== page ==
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X-Ray Vision Makes Our Sister Galaxy Look Pretty in Purple

Image: M51
Hundreds of X-ray sources sparkle in a picture of the Whirlpool Galaxy captured by NASA's Chandra X-Ray Observatory and enhanced by the Hubble Space Telescope's optical observations. R. Kilgard et al. / Wesleyan U. / NASA / CXC / STScI

A spiral galaxy like our own glitters in a glorious new picture from NASA's Chandra X-Ray Observatory.

The Whirlpool Galaxy — also known as M51 or NGC 5194 — swirls 30 million light-years away in the constellation Canes Venatici, and it's a popular photo op for astronomers. This picture combines data from more than 232 hours' worth of Chandra observations, gathered over the course of 12 years, and highlights hundreds of previously undetected X-ray sources. X-ray readings are shown in purple, while optical observations from the Hubble Space Telescope are shown in red, green and blue.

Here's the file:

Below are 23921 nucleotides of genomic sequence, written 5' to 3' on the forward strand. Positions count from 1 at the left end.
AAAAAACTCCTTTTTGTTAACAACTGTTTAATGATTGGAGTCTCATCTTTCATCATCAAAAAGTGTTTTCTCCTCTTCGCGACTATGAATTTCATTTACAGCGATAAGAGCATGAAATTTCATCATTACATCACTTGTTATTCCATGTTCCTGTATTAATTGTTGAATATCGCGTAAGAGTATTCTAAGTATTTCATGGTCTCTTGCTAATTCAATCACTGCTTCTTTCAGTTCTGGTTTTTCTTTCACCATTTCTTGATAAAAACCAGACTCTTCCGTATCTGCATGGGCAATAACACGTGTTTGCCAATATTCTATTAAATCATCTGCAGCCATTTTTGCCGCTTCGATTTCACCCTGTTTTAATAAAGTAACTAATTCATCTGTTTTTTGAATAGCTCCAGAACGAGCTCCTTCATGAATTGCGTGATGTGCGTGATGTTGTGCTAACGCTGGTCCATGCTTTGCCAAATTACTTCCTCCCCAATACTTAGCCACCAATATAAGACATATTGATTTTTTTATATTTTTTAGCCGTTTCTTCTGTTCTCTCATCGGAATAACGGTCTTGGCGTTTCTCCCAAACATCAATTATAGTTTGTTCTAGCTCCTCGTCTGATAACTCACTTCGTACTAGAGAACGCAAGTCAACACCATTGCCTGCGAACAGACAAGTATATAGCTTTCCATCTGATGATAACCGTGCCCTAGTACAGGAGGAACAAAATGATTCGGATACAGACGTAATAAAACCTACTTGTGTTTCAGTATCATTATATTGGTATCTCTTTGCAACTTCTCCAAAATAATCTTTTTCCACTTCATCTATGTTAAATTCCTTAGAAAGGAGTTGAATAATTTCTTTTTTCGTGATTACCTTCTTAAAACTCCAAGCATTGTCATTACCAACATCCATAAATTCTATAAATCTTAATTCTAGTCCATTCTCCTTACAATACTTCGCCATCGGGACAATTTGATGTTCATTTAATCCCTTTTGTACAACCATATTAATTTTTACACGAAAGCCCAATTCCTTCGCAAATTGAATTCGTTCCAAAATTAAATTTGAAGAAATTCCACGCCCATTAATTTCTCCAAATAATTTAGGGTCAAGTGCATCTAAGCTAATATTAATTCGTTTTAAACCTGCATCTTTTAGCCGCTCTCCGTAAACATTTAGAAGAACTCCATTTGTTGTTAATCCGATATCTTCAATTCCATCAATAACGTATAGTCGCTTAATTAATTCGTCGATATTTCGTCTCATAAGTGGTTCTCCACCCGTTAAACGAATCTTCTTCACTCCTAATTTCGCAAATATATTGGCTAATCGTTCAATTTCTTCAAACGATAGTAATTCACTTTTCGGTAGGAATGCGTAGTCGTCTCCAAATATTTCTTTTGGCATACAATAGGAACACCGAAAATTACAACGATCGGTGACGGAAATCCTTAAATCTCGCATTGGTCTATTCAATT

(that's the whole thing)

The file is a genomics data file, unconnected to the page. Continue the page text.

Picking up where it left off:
Unlike our own Milky Way galaxy, M51 is in the process of merging with a smaller companion galaxy, seen here at upper right. But just you wait: The Milky Way and the relatively nearby Andromeda Galaxy are heading toward a huge merger in 5 billion years or so.

The Chandra observations were presented by Wesleyan University's Roy Kilgard at this week's meeting of the American Astronomical Society in Boston.